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Extended turnaround times to keep ferries Covid-clean have cut five return sailings a week from Oban to Mull.
The change to sailing times, because of the now 30-minute rather than 15-minute turnarounds needed to clean the boat between batches of passengers, is also having a knock-on effect on Mull’s post.
With the winter timetable up and running, delays to the post are causing concern among some on the island with claims that first-class postage from Mull is getting a third-class service.
The Oban Times understands that since the introduction of CalMac’s new winter timetable, Royal Mail has moved mail destined for Mull to the second ferry leaving Oban each day – and the mail coming back is not leaving Craignure any earlier than 5.10pm or 5pm on a Saturday.
The later time means that once back in Oban, the mail misses its connection to Glasgow sorting office and therefore is left overnight in the town before continuing its journey the next day.
Mull’s newly-formed community council was briefed on the situation at its inaugural meeting last week.
Convenor Graham Alexander said: ‘It is an issue of great concern and at the moment there does not appear to be easy solutions.’ But he paid tribute to the island’s hardworking posties, saying: ‘Our postal staff have been amazing and have worked tirelessly during Covid. It is frustrating and we will make every effort to raise awareness, especially if folk are sending time-sensitive correspondence.’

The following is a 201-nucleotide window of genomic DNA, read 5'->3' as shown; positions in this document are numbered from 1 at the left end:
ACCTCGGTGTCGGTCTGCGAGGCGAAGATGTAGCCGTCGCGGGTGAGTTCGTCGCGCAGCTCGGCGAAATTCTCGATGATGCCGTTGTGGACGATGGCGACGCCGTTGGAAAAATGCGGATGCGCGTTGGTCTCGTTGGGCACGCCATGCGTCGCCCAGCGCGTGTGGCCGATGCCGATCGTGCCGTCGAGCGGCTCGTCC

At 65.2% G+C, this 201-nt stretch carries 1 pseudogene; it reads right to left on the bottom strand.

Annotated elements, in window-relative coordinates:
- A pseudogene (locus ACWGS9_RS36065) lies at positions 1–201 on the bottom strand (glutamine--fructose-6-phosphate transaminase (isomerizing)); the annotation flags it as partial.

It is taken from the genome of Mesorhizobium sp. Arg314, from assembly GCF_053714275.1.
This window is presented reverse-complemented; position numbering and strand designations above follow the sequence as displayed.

A 1st class letter to London posted into a mailbox away from a main road on Mull on a Monday afternoon, for example, would not be collected by a postal worker until about noon on the Tuesday. That letter would not get to Oban until the Wednesday evening and would then have to wait until Thursday morning to be taken to Glasgow sorting office, arriving there in the afternoon – meaning the earliest it could be delivered to London would be Friday morning.
Businesses using Royal Mail will also be impacted.
Joe Reade, the chairman of Mull & Iona Ferry Committee told The Oban Times that the committee would normally have plenty of time to consult on timetables before they are introduced, and in turn would run consultations with the community on any possible amendments. But this year due to Covid, its members had just a matter of days to respond.
He continued: ‘There was therefore no time to perform any kind of meaningful local consultation, and in any case, the options open to us were very limited. In dialogue with CalMac we ensured that all the key public transport links were maintained, including co-ordinating the timetable with the Iona service, but the need for 30-minute turnarounds made it impossible to maintain the departure times that Royal Mail were used to.
‘While this is an immediate problem that hopefully Royal Mail can overcome, we are also concerned that next summer’s timetable may again have to be rewritten in order to accommodate 30-minute turnarounds,’ added Mr Reade.